By Ashley Crane
Commentators generally use a textual-critical technique in reading Hebrew and Greek manuscripts to set up an 'original' studying, usually attributing different editions to scribal mistakes. This booklet proposes a complementary-textual comparative technique that treats each one Hebrew and/or Greek manuscript with equivalent worth, hearing each one voice as a potential interpretive trajectory. this system is utilized to the recovery of Israel in Ezekiel 36-39, firstly on a micro point studying every one verse for intra-linguistic and trans-linguistic editions, often discovering exegetical purposes for versions. The macro program compares Papyrus 967 with extant manuscripts, discovering the several bankruptcy order and pericope minus (36:23c-38) because of theological purposes. This comparative method can be utilized with any examine facing assorted manuscripts and types.
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Additional resources for Israel's Restoration: A Textual-Comparative Exploration of Ezekiel 36-39 (Supplements to Vetus Testamentum)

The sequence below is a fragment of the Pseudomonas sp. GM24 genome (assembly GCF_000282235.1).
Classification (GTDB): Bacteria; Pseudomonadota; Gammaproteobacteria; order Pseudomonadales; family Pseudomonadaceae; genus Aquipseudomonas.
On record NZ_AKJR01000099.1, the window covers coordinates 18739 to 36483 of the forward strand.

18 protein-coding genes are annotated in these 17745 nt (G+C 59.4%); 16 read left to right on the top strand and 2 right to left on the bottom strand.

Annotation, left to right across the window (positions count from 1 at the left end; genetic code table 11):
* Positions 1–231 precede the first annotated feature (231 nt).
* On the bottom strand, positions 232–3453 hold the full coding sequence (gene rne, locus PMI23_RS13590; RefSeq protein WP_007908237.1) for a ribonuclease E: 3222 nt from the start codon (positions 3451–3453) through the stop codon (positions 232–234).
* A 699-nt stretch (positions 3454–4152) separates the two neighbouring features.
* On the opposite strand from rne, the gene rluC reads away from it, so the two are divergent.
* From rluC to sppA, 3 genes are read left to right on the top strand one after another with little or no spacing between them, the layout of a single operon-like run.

550) claims that “the combination of these two needs, then, the liturgical and the educational, were the real incentive behind the Greek translation of the Pentateuch. Once this momentous first step had been taken, it was only natural that the other religious writings of the Jews should follow suit—that is to say, the Prophets”. 23 When speaking about the possibility of the Torah being translated for the king’s library, Müller (1996, p. 60) noted that “the fact that the translation project was given royal authorization might have been for apologetic purposes”.
36–39). 59 Chapter and verse divisions numbering familiar to the modern reader were “introduced into the Latin Bible by Stephen Langton at the beginning of the thirteenth century. . [and] numbered verses were first worked out by Rabbi Isaac Nathan in about 1440” [Hebrew Bible only] (Metzger, 1981, p. 41). 28 chapter two Observing existing sense divisions in our representative manuscripts can highlight what was important in the text for these early scribes and their communities, revealing interpretive and exegetical insights.
Their exegetical contents are not really relevant. They have not much bearing on the theology of the book”. It is significant here that no major plusses occur in LXX Ezek β, as this shows that although the translator interpretively interacted with the Hebrew before him, he did not seek to insert innovative material, and therefore revealing a degree of respect for the text. Importantly, later LXX scribes did not amend all changes in their Greek texts, even when correcting to the Hebrew of their day.
Israel's Restoration: A Textual-Comparative Exploration of Ezekiel 36-39 (Supplements to Vetus Testamentum) by Ashley Crane